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What are the differences between indexed and fixed annuities?

Now that you have heard about the opportunity to sell annuities now, you have done some research and discovered two types of annuities: fixed annuities or indexed annuities.

Both fixed annuities and indexed ones have surrender periods that are equal to their contract lengths. Many fixed annuities have surrender periods for three to ten years. There are many surrender terms for indexed annuities. The most common is ten years, but the longest period can be twelve to fifteen years.

Fixed Index Annuities explained

Fixed annuities can be a great option for senior citizens who aren’t willing to risk the unpredictability of the stock market, but still want higher rates than what their bank CDs offer. Because they are complex, indexed annuities can be more suitable for smart investors and younger clients who want to maximize their return without taking on too much risk. While an indexed annuity is a fantastic vehicle for clients looking to maximise their return, they are not suitable for all.

Americans are most concerned about not being able to save enough for retirement. However, there’s one product that is becoming more popular but it has yet to catch on.

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Fixed and fixed index annuities, unlike a variable one, are insurance products that protect retirement savings. Fixed products cannot be lost in a stock crash and are therefore not able to invest in stocks.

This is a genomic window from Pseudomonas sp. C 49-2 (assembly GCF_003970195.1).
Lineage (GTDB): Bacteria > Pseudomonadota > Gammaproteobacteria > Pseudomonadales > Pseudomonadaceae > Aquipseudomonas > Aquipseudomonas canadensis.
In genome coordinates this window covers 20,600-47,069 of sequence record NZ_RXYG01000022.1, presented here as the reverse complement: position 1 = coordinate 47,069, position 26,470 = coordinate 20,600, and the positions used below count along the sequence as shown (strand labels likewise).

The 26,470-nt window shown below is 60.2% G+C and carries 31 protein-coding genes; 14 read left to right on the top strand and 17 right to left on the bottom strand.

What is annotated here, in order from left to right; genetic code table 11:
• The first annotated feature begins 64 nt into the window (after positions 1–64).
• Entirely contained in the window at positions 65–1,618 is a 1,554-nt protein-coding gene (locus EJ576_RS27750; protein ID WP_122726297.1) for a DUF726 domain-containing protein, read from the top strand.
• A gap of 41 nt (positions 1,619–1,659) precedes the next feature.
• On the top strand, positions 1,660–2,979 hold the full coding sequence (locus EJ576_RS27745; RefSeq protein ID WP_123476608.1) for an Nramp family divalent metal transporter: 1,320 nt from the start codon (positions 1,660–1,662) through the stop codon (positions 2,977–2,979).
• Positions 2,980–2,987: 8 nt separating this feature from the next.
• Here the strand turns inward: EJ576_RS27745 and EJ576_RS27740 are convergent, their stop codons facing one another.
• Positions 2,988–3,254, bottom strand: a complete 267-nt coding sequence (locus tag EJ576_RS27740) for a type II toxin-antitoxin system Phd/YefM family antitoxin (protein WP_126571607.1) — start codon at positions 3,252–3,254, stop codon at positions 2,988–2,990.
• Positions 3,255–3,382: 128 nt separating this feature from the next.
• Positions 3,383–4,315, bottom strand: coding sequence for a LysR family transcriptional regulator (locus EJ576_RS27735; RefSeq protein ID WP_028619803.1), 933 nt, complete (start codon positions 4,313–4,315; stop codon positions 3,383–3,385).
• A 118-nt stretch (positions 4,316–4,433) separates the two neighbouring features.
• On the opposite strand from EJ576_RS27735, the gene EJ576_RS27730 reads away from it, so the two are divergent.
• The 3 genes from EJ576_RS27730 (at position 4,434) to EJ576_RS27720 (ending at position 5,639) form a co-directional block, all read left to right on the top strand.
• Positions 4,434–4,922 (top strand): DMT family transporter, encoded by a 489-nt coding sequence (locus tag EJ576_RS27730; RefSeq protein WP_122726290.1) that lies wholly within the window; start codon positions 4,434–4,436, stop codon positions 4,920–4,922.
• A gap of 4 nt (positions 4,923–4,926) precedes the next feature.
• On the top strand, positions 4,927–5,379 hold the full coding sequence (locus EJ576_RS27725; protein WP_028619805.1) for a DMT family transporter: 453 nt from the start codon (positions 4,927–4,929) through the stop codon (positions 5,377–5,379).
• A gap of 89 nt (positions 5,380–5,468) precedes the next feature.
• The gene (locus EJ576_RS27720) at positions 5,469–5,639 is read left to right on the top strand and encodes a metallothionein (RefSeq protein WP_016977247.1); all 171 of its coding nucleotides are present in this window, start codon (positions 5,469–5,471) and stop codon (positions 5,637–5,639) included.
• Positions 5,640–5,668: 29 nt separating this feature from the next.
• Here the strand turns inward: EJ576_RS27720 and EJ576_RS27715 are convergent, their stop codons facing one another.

Fixed Index Annuities often offer a bonus for your premium deposit, which you can use to purchase an Annuity. You will see an increase in the Annuity’s value immediately after receiving this bonus payment.

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Fixed indexed annuities offer a guarantee of interest and additional returns in the event that the stock market does well. The downside is that there can be a higher surrender fee and complicated formulae for computing returns.

As an agent you must evaluate your client’s financial and knowledge needs. An indexed annuity may not be the best product for your client if they have never invested in stocks or the way it works. If your client is stock market-savvy and understands the product and your expectations regarding future earnings and potential charges, you should definitely consider an indexed annuity for building your retirement savings.